The effect of disorder compensation

Energetic disorder is the most important material property of amorphous organic semiconductors that determines charge transport9,21,30. In undoped samples, requirements on material purity are high, because any kind of impurity typically broadens the density of states and generates trap states for charges. Figure 3b and c reveals significant differences in the broadening of the DOS for semiconductors with low and high intrinsic disorder upon doping. Comparing the width of the HOMO distributions, we note that for low-intrinsic disorder (Fig. 3b), it broadens significantly upon doping. In contrast, for materials with high intrinsic disorder, HOMO distribution remains almost constant. This effect cannot be explained by any model that assumes doping-induced and intrinsic material disorder are uncorrelated. It is the key to understanding, why p-doped real-world materials may show the dramatically improved mobility observed in experiment15.

Figure 5a shows the total disorder σtot (standard deviation of the HOMO distribution) of host molecules in doped materials with various intrinsic disorder strengths σint. As expected, σtot is higher in materials with higher σint but the additional energetic disorder defined as σtot − σint shown in Fig. 5b is much smaller in materials with a high intrinsic disorder. This trend is also preserved if we determine the disorder from both HOMO and LUMO+ levels (see Supplementary Note 6 and Supplementary Fig. 7). For a DMR of 10%, the additional energy disorder in a low-intrinsic-disorder material (σint = 0) is as high as 110 meV, whereas it amounts to only 12 meV in a material with high intrinsic disorder (0.2 eV). In the limit of high intrinsic disorder and high doping concentrations, we find a constant or even decreasing total disorder, indicating the existence of a correlation between the intrinsic and doping-induced disorder. In other words, the introduction of dopants overcompensates the intrinsic disorder in the material.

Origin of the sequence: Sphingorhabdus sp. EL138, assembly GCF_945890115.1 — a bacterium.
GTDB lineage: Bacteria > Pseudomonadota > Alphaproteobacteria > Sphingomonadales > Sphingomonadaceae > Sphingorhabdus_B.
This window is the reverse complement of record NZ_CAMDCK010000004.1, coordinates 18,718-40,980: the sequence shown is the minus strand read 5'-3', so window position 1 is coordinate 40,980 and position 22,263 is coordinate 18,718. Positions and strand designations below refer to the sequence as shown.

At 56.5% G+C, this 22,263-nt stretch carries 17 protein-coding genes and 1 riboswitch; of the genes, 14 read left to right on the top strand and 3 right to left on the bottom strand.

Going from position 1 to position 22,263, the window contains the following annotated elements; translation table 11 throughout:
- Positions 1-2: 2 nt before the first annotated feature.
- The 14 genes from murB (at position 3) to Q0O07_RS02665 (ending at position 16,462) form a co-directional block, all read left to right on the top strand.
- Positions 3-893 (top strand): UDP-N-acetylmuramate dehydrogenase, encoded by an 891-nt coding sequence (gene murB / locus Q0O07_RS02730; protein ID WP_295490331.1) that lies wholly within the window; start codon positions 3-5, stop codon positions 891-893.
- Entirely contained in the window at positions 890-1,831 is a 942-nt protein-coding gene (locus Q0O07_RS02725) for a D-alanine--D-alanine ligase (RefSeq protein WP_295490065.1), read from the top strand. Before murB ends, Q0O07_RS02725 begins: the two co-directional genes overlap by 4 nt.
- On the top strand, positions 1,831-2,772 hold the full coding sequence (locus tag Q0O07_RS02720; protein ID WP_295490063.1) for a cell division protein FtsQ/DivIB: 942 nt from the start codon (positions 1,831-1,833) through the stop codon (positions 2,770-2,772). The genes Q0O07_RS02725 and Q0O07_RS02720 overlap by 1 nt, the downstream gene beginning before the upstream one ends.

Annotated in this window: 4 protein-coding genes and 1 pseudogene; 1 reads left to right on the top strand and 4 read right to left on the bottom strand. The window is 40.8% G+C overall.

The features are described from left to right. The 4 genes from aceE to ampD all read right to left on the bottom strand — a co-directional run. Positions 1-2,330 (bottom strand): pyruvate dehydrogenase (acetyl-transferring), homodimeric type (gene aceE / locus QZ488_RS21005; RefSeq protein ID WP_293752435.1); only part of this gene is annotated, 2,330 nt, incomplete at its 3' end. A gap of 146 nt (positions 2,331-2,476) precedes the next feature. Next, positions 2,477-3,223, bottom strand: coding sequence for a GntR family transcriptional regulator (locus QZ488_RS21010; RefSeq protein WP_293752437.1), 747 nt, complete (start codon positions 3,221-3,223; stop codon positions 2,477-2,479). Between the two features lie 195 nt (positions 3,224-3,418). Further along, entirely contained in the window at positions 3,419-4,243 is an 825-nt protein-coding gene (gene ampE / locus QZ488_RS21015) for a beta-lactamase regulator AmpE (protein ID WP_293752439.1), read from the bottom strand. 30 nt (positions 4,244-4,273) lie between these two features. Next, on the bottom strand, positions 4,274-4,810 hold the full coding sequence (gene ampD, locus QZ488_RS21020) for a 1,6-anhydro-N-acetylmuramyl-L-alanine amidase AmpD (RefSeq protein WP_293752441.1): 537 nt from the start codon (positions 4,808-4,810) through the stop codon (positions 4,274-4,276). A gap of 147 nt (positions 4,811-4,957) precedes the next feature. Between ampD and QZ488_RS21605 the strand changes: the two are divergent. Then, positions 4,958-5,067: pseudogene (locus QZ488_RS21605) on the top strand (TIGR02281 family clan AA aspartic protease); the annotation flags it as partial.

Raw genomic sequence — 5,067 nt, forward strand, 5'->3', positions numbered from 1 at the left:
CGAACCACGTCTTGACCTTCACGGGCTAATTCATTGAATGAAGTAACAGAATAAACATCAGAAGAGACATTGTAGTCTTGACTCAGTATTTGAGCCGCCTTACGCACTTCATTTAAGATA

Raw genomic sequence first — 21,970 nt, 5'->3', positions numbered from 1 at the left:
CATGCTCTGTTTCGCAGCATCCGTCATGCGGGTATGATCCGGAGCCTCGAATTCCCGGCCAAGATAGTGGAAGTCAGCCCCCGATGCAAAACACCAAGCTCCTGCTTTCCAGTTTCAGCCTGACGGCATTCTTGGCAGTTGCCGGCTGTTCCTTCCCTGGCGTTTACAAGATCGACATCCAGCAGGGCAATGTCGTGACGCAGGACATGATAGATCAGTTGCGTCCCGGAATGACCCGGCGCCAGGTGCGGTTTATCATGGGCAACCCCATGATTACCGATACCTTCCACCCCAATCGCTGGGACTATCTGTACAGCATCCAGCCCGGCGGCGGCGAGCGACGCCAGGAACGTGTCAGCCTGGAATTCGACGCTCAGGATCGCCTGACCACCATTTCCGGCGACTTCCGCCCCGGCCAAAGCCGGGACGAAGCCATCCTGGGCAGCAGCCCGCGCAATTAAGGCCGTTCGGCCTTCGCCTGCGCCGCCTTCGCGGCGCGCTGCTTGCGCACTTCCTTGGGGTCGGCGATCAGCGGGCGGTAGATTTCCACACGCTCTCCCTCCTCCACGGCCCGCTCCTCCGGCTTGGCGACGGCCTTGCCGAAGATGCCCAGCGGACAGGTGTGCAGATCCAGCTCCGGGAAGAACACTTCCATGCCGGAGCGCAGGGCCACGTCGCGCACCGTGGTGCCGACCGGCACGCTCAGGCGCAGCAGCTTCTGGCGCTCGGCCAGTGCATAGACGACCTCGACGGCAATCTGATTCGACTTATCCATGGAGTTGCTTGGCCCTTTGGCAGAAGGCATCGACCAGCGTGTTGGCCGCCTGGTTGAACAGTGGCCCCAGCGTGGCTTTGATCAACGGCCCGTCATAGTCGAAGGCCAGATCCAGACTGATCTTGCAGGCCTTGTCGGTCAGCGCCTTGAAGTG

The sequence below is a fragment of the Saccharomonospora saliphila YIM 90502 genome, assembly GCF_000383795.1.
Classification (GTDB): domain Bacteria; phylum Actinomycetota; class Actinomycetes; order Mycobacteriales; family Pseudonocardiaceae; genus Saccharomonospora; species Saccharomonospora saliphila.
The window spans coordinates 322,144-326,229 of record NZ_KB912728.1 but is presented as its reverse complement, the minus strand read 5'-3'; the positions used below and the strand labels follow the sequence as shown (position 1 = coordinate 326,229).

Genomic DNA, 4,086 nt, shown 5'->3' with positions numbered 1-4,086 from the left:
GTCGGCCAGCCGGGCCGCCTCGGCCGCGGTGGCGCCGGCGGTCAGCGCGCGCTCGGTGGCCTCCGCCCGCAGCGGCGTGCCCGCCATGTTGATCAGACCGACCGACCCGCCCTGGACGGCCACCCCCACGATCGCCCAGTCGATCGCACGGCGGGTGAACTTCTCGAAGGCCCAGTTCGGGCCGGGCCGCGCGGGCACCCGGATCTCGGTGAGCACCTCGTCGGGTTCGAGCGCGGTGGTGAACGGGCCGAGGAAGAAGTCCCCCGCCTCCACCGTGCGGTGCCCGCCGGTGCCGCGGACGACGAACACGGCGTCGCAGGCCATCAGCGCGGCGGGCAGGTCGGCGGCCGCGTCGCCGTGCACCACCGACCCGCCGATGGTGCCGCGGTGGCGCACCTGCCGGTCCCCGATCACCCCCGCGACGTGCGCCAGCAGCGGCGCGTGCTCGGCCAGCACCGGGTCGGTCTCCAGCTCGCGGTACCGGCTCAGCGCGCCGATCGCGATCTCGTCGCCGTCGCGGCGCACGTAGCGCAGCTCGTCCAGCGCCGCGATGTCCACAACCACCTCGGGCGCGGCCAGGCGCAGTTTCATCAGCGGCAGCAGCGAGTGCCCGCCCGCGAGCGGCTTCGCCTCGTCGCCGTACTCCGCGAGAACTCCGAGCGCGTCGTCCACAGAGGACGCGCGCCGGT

Fig. 5
figure 5

Correlation of the intrinsic and doping-induced disorder. a Standard deviation of the HOMO distribution (total disorder) σtot of the of host molecules in the doped material as a function of the dopant molar ratio (DMR) for materials with a various intrinsic disorder, σint. b Excess disorder due to doping, σtot − σint. c Extrinsic disorder if intrinsic and extrinsic disorder would be not correlated, (σtot2 − σint2)1/2. Although the total disorder is always larger in materials with stronger intrinsic disorder (a), excess disorder due to doping defined as σtot − σint shows an opposite trend: the larger the intrinsic disorder is, the smaller is the excess disorder (b). Moreover, the excess disorder may even decrease upon doping of materials with large σint. We refer to this effect as the disorder compensation. Panel c shows that the doping-induced and intrinsic disorder sources are not fully uncorrelated, otherwise all lines would coincide

For uncorrelated disorder contributions, the doping-induced disorder has to be equal to (σtot2 − σint2)1/2 for all values of the intrinsic disorder. Figure 5c demonstrates that the doping-induced disorder behaves drastically different: At high doping concentrations, we find that the total disorder is much lower than would be expected on the basis of the results for low-intrinsic disorder. This key result of our investigation can be explained as follows: At high dopant concentrations, holes start filling the upper tail of the host DOS, which reduces the disorder. More precisely, if a dopant molecule in a highly disordered material will produce a hole, the hole will spend most of the time trapped on one of the nearest molecules with the lowest IP. Upon inserting more and more dopants, holes will fill the deepest traps and the material effectively will become less disordered. We call this effect the disorder compensation. It is a reason why, contrary to our intuition, conductivity of highly disordered organic semiconductors increases superlinearly upon doping (Fig. 4c).